Hines’ art is always beautiful; she illustrates her work with astonishing quilts, reproduced full-size, in a variety of designs: In this work she uses black-and-white reverse patterns, mosaic-type images, photographs made into quilt patterns and lots and lots of gorgeous color. She uses this abundance of styles in her poems, too, offering acrostic, haiku, rhymed and free verse as well as concrete poetry (“Peace. Pass it on,” repeats over and over around a quilted globe, held by quilted hands of many colors, including orange and purple). In “What If?” she muses, “What if guns / fired marshmallow bullets, / and bombs burst / into feather clouds / sending us into fits / of giggles? What if / we all died / laughing?” It is very difficult to write about peace for children—or anyone else—without sinking into bathos or pure sappiness, and this collection doesn’t always rise above, but these missteps are small. Brief paragraphs about various peacemakers at the back, including two children (Samantha Smith, 1972–1985, and Mattie Stepanek, 1990–2004), tether the poems to reality; her description of making the quilts and the support of her quilters’ group is wonderful in and by itself for both children and adults to read. A poem about two sisters made to stand nose-to-nose until they stop fighting and dissolve into giggles is a truly fine idea—wonder if it would work with world leaders? (Picture book/poetry. 5-10)

Pub Date: March 29, 2011

ISBN: 978-0-8050-8996-7

Page Count: 32

Publisher: Henry Holt

Review Posted Online: Feb. 10, 2011

Kirkus Reviews Issue: Feb. 15, 2011

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Lovely pictures newly elucidate this renowned, euphonious work.


A picture-book adaptation of Frost’s pensive poem.

Its four rhyming quatrains are divided into six couplets interleaved with several wordless double spreads; the last four lines each appear on a separate page. Notably, Lynch visually subverts several of the poem’s customary narrative interpretations, depicting a young, light-skinned rider astride a dappled gray horse. While the poem’s line “He gives his harness bells a shake” implies a horse-drawn wagon, Lynch supplies a bell-trimmed bridle instead. Such innovations shift the poem’s authorial voice away from that of the venerable poet, adding a fresh layer of mystery to the purpose of this traveler’s journey. The narrator’s clothing, suggestive of the late 19th or early 20th century, includes a long dress, a belted jacket, a sturdy, wide-brimmed hat, and thick work gloves; a bedroll is stowed behind the saddle. Where the poem mildly personifies the horse, who “must think it queer / To stop without a farmhouse near,” Lynch depicts the dismounted rider fondly cradling the animal’s head as twin puffs of breath exit his nostrils. Belying this “darkest evening of the year,” Lynch illuminates the blue-grays of snow-laden conifers and frozen lake with a pallid gold winter sunset and a fleeting moon. Variable perspective—from bird’s-eye to close-up—bestows a quasi-cinematic sense as the coming dawn draws the rider’s furtive look. Endpapers bracket the journey, from twilit village to sunup, horse and rider long gone. (This book was reviewed digitally.)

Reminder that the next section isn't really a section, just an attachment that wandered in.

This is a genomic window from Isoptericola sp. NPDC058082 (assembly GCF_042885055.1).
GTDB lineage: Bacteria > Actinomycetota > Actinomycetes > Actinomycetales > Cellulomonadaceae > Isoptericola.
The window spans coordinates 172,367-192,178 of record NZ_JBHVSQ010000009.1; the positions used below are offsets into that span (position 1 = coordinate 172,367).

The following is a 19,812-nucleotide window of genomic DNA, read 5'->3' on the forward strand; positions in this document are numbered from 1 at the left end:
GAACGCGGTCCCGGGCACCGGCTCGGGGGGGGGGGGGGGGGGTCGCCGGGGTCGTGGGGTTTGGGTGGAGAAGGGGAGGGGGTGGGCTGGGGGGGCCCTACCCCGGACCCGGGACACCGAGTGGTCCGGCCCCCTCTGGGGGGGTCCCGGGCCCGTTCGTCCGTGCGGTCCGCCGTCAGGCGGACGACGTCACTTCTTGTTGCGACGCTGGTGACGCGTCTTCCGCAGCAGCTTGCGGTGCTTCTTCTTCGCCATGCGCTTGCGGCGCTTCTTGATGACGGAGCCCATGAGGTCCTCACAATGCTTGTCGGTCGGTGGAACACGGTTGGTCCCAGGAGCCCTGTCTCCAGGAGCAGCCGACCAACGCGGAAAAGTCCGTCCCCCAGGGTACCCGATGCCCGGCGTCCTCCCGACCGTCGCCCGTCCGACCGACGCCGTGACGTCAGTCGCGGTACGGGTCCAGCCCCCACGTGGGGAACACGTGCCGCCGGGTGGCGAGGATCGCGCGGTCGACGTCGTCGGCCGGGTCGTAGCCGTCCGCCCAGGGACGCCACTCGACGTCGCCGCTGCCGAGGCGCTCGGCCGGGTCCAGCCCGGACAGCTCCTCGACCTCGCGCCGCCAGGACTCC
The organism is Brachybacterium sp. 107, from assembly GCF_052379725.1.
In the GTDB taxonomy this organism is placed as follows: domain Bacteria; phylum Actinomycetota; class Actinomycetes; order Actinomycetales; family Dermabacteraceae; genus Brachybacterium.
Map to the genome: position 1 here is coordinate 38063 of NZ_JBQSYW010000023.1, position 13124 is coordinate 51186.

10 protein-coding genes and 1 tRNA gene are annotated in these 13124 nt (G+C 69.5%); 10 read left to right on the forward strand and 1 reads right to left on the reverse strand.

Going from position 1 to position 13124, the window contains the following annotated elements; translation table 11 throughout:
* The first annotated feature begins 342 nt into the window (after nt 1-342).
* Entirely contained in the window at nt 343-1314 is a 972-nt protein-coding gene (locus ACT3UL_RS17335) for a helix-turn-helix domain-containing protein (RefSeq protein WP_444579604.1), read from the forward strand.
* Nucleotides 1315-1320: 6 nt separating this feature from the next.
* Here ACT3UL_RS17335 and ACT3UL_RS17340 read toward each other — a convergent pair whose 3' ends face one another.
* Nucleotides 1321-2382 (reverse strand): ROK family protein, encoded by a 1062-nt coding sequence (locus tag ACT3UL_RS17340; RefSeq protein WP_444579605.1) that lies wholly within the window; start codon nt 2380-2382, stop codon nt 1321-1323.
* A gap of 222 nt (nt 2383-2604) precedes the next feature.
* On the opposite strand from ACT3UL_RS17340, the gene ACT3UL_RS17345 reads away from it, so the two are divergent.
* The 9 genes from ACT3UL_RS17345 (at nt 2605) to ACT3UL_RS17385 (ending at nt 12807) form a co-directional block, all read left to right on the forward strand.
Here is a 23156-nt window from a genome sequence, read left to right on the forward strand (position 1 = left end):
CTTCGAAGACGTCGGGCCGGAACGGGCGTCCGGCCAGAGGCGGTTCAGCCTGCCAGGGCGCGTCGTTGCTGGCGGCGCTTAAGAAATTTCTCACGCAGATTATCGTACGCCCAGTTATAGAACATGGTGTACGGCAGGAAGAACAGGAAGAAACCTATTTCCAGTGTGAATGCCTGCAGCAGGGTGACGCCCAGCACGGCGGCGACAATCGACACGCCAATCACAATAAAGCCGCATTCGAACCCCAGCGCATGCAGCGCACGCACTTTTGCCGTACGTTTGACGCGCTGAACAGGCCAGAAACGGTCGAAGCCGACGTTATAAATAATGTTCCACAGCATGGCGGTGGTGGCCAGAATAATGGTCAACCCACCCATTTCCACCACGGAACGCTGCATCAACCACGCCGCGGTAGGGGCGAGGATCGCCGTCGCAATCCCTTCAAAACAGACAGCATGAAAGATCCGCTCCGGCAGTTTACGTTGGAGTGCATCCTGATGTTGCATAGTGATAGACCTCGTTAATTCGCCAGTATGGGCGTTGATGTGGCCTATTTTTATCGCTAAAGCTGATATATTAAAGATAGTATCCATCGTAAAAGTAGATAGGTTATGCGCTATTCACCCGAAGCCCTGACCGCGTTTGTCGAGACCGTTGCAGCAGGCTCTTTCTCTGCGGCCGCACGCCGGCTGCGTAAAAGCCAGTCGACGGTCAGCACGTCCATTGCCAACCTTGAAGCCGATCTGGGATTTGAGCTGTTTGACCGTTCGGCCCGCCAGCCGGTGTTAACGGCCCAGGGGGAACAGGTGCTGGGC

Lovely pictures newly elucidate this renowned, euphonious work. (Picture book/poetry. 5-10)

Pub Date: Nov. 8, 2022

ISBN: 978-1-5362-2914-1

Page Count: 32

Publisher: Candlewick

Review Posted Online: Aug. 31, 2022

Kirkus Reviews Issue: Sept. 15, 2022

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For places where the first-grade shelves are particularly thin.


The traditional song “The Twelve Days of Christmas” gets a school makeover as readers follow a cheery narrator through the first 12 days of first grade.

“On the first day of first grade / I had fun right away // laughing and learning all day!” In these first two spreads, Jennings shows the child, who has brown skin and a cloud of dark-brown hair, entering the schoolyard with a diverse array of classmates and settling in. In the backgrounds, caregivers, including a woman in hijab, stand at the fence and kids hang things on hooks in the back of the room. Each new day sees the child and their friends enjoying new things, previous days’ activities repeated in the verses each time so that those listening will soon be chiming in. The child helps in the classroom, checks out books from the library, plants seeds, practices telling time and counting money, leads the line, performs in a play, shows off a picture of their pet bunny, and does activities in gym, music, and art classes. The Photoshop-and-watercolor illustrations portray adorable and engaged kids having fun while learning with friends. But while the song and topic are the same, this doesn’t come close to touching either the hysterical visuals or great rhythm of Deborah Lee Rose and Carey Armstong-Ellis’ The Twelve Days of Kindergarten (2003).

For places where the first-grade shelves are particularly thin. (Picture book. 5-7)

Pub Date: June 19, 2018

ISBN: 978-0-06-266851-6

Page Count: 32

Publisher: Harper/HarperCollins

Review Posted Online: May 14, 2018

Kirkus Reviews Issue: June 1, 2018

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